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Title: Imaging electron motion in graphene

Abstract

A cooled scanning probe microscope (SPM) is an ideal tool to image electronic motion in graphene: the SPM tip acts as a scanning gate, which interacts with the electron gas below. We introduce the technique using our group's previous work on imaging electron flow from a quantum point contact in a GaAs 2DEG and tuning an InAs quantum dot in an InAs/InP nanowire. Carriers in graphene have very different characteristics: electrons and holes travel at a constant speed with no bandgap, and they pass through potential barriers via Klein tunneling. In this paper, we review the extension of SPM imaging techniques to graphene. We image the cyclotron orbits passing between two narrow contacts in a single-atomic-layer graphene device in a perpendicular magnetic field. Magnetic focusing produces a peak in transmission between the contacts when the cyclotron diameter is equal to the contact spacing. The charged SPM tip deflects electrons passing from one contact to the other, changing the transmission when it interrupts the flow. By displaying the change in transmission as the tip is raster scanned above the sample, an image of flow is obtained. In addition, we have developed a complementary technique to image electronic charge using a cooledmore » scanning capacitance microscope (SCM) that uses a sensitive charge preamplifier near the SPM tip to achieve a charge noise level 0.13 e Hz -1/2 with high spatial resolution 100 nm. The cooled SPM and SCM can be used to probe the motion of electrons on the nanoscale in graphene devices.« less

Authors:
 [1];  [2]
  1. Harvard Univ., Cambridge, MA (United States). School of Engineering and Applied Sciences
  2. Harvard Univ., Cambridge, MA (United States). School of Engineering and Applied Sciences. Dept. of Physics
Publication Date:
Research Org.:
Harvard Univ., Cambridge, MA (United States)
Sponsoring Org.:
USDOE Office of Science (SC), Basic Energy Sciences (BES) (SC-22); National Science Foundation (NSF)
OSTI Identifier:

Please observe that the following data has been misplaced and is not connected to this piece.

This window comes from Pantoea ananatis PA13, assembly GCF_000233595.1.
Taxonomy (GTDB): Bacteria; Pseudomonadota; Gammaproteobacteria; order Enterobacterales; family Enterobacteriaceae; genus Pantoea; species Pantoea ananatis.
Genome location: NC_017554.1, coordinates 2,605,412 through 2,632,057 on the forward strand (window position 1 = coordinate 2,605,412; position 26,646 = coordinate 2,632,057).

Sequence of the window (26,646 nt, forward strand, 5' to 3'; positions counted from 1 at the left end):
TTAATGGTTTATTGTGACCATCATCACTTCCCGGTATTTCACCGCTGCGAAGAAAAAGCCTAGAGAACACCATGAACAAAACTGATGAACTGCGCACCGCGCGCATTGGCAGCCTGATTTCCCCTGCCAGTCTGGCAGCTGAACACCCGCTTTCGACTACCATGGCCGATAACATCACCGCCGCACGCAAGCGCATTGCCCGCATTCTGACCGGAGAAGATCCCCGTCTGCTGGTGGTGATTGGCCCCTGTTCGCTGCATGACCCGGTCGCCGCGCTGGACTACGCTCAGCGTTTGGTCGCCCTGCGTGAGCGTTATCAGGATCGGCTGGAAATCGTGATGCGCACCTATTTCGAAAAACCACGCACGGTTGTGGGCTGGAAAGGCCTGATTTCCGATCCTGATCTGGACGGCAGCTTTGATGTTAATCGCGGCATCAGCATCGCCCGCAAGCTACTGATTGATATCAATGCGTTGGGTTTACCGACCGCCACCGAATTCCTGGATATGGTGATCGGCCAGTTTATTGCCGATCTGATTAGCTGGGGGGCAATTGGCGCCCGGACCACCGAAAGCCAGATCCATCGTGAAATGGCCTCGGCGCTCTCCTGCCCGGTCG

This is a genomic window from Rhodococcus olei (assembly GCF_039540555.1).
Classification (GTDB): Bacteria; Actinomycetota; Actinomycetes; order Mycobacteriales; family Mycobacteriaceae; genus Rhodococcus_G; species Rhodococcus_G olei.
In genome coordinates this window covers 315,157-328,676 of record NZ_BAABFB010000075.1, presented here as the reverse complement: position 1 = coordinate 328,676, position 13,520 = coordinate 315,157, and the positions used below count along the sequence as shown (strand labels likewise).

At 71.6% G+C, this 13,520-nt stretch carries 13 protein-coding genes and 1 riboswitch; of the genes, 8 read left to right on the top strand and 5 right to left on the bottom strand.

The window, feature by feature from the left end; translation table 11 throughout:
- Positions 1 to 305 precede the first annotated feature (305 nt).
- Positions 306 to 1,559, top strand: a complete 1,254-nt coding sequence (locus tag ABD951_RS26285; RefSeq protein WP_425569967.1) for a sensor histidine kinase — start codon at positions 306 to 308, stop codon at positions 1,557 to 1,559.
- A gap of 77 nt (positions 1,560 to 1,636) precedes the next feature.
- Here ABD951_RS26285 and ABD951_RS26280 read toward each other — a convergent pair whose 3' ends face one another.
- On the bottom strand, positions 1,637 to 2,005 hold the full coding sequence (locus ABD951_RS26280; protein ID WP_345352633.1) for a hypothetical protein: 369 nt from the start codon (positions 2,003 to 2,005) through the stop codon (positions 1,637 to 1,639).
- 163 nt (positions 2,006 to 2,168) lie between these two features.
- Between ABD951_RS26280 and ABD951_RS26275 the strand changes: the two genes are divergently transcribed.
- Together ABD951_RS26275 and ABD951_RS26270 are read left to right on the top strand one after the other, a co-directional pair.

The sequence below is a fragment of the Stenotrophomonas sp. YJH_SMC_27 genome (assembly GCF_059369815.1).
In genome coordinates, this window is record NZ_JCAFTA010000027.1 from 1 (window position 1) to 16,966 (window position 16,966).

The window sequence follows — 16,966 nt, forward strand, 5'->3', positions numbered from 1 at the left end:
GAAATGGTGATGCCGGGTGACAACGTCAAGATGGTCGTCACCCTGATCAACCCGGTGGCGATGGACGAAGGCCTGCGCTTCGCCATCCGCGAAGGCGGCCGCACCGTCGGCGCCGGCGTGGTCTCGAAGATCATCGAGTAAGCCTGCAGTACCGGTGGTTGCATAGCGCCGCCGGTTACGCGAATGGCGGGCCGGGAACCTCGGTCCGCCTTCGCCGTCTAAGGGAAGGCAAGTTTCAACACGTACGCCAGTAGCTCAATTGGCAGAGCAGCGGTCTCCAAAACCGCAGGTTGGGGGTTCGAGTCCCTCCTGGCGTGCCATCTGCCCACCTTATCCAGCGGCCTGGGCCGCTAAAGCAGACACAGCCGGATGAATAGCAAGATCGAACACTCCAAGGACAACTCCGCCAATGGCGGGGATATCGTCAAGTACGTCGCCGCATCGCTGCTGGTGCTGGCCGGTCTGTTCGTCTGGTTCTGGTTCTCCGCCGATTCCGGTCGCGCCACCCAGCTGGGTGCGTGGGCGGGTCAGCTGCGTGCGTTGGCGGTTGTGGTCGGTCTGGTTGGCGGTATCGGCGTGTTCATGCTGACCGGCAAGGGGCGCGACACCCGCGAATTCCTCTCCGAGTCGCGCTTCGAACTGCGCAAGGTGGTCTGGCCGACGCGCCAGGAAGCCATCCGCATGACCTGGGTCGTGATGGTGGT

1423805
Grant/Contract Number:  
FG02-07ER46422; 1541959
Resource Type:
Journal Article: Accepted Manuscript
Journal Name:
Semiconductor Science and Technology
Additional Journal Information:
Journal Volume: 32; Journal Issue: 2; Journal ID: ISSN 0268-1242
Publisher:
IOP Publishing
Country of Publication:
United States
Language:
English
Subject:
36 MATERIALS SCIENCE; 47 OTHER INSTRUMENTATION; graphene; electron motion; scanning probe; magnetic focusing; scanning capacitance; imaging

Citation Formats

Bhandari, Sagar, and Westervelt, Robert M. Imaging electron motion in graphene. United States: N. p., 2017. Web. doi:10.1088/1361-6641/32/2/024001.
Bhandari, Sagar, & Westervelt, Robert M. Imaging electron motion in graphene. United States. doi:10.1088/1361-6641/32/2/024001.
Bhandari, Sagar, and Westervelt, Robert M. Thu . "Imaging electron motion in graphene". United States. doi:10.1088/1361-6641/32/2/024001. https://www.osti.gov/servlets/purl/1423805.
@article{osti_1423805,
title = {Imaging electron motion in graphene},
author = {Bhandari, Sagar and Westervelt, Robert M.},
abstractNote = {A cooled scanning probe microscope (SPM) is an ideal tool to image electronic motion in graphene: the SPM tip acts as a scanning gate, which interacts with the electron gas below. We introduce the technique using our group's previous work on imaging electron flow from a quantum point contact in a GaAs 2DEG and tuning an InAs quantum dot in an InAs/InP nanowire. Carriers in graphene have very different characteristics: electrons and holes travel at a constant speed with no bandgap, and they pass through potential barriers via Klein tunneling. In this paper, we review the extension of SPM imaging techniques to graphene. We image the cyclotron orbits passing between two narrow contacts in a single-atomic-layer graphene device in a perpendicular magnetic field. Magnetic focusing produces a peak in transmission between the contacts when the cyclotron diameter is equal to the contact spacing. The charged SPM tip deflects electrons passing from one contact to the other, changing the transmission when it interrupts the flow. By displaying the change in transmission as the tip is raster scanned above the sample, an image of flow is obtained. In addition, we have developed a complementary technique to image electronic charge using a cooled scanning capacitance microscope (SCM) that uses a sensitive charge preamplifier near the SPM tip to achieve a charge noise level 0.13 e Hz-1/2 with high spatial resolution 100 nm. The cooled SPM and SCM can be used to probe the motion of electrons on the nanoscale in graphene devices.},
doi = {10.1088/1361-6641/32/2/024001},
journal = {Semiconductor Science and Technology},
number = 2,
volume = 32,
place = {United States},
year = {Thu Jan 05 00:00:00 EST 2017},
month = {Thu Jan 05 00:00:00 EST 2017}
}

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Free Publicly Available Full Text
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Cited by: 2 works
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